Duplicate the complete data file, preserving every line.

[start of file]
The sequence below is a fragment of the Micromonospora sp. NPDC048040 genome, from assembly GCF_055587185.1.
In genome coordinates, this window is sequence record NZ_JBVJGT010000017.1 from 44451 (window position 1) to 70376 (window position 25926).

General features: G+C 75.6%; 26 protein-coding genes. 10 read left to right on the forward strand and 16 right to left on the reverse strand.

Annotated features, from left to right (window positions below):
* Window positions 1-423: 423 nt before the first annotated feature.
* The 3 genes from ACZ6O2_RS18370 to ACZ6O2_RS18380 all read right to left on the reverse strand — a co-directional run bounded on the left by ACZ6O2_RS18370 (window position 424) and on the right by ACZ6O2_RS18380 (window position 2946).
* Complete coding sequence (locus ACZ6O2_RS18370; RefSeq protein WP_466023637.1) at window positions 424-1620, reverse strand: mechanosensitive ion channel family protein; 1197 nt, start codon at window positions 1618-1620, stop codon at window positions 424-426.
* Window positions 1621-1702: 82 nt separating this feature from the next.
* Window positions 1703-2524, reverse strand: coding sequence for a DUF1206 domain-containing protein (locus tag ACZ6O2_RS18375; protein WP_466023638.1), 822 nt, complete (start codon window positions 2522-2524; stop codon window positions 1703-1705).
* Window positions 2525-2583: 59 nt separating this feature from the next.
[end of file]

The sequence below is a fragment of the Micromonospora sp. NPDC048040 genome, from assembly GCF_055587185.1.
In genome coordinates, this window is sequence record NZ_JBVJGT010000017.1 from 44451 (window position 1) to 70376 (window position 25926).

General features: G+C 75.6%; 26 protein-coding genes. 10 read left to right on the forward strand and 16 right to left on the reverse strand.

Annotated features, from left to right (window positions below):
* Window positions 1-423: 423 nt before the first annotated feature.
* The 3 genes from ACZ6O2_RS18370 to ACZ6O2_RS18380 all read right to left on the reverse strand — a co-directional run bounded on the left by ACZ6O2_RS18370 (window position 424) and on the right by ACZ6O2_RS18380 (window position 2946).
* Complete coding sequence (locus ACZ6O2_RS18370; RefSeq protein WP_466023637.1) at window positions 424-1620, reverse strand: mechanosensitive ion channel family protein; 1197 nt, start codon at window positions 1618-1620, stop codon at window positions 424-426.
* Window positions 1621-1702: 82 nt separating this feature from the next.
* Window positions 1703-2524, reverse strand: coding sequence for a DUF1206 domain-containing protein (locus tag ACZ6O2_RS18375; protein WP_466023638.1), 822 nt, complete (start codon window positions 2522-2524; stop codon window positions 1703-1705).
* Window positions 2525-2583: 59 nt separating this feature from the next.